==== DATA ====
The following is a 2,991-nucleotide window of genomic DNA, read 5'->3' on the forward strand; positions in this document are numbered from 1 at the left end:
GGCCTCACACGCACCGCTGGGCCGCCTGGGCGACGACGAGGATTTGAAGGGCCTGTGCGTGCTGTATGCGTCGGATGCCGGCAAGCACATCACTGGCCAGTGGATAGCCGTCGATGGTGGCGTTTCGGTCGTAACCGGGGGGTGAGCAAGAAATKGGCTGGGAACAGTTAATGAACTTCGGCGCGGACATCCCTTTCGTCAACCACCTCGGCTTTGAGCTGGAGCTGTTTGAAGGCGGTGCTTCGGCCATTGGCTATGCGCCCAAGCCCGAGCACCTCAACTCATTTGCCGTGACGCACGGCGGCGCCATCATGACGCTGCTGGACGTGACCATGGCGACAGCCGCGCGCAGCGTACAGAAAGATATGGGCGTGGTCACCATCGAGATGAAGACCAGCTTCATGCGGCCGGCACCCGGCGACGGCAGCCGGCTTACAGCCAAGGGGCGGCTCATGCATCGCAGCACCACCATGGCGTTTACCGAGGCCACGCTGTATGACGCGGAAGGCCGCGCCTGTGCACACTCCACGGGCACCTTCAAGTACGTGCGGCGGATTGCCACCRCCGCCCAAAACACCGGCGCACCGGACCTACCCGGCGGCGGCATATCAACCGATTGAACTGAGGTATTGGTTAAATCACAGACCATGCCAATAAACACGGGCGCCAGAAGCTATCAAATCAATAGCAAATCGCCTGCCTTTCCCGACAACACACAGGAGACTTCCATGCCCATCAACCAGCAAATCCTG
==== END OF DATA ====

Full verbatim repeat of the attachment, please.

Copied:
The following is a 2,991-nucleotide window of genomic DNA, read 5'->3' on the forward strand; positions in this document are numbered from 1 at the left end:
GGCCTCACACGCACCGCTGGGCCGCCTGGGCGACGACGAGGATTTGAAGGGCCTGTGCGTGCTGTATGCGTCGGATGCCGGCAAGCACATCACTGGCCAGTGGATAGCCGTCGATGGTGGCGTTTCGGTCGTAACCGGGGGGTGAGCAAGAAATKGGCTGGGAACAGTTAATGAACTTCGGCGCGGACATCCCTTTCGTCAACCACCTCGGCTTTGAGCTGGAGCTGTTTGAAGGCGGTGCTTCGGCCATTGGCTATGCGCCCAAGCCCGAGCACCTCAACTCATTTGCCGTGACGCACGGCGGCGCCATCATGACGCTGCTGGACGTGACCATGGCGACAGCCGCGCGCAGCGTACAGAAAGATATGGGCGTGGTCACCATCGAGATGAAGACCAGCTTCATGCGGCCGGCACCCGGCGACGGCAGCCGGCTTACAGCCAAGGGGCGGCTCATGCATCGCAGCACCACCATGGCGTTTACCGAGGCCACGCTGTATGACGCGGAAGGCCGCGCCTGTGCACACTCCACGGGCACCTTCAAGTACGTGCGGCGGATTGCCACCRCCGCCCAAAACACCGGCGCACCGGACCTACCCGGCGGCGGCATATCAACCGATTGAACTGAGGTATTGGTTAAATCACAGACCATGCCAATAAACACGGGCGCCAGAAGCTATCAAATCAATAGCAAATCGCCTGCCTTTCCCGACAACACACAGGAGACTTCCATGCCCATCAACCAGCAAATCCTG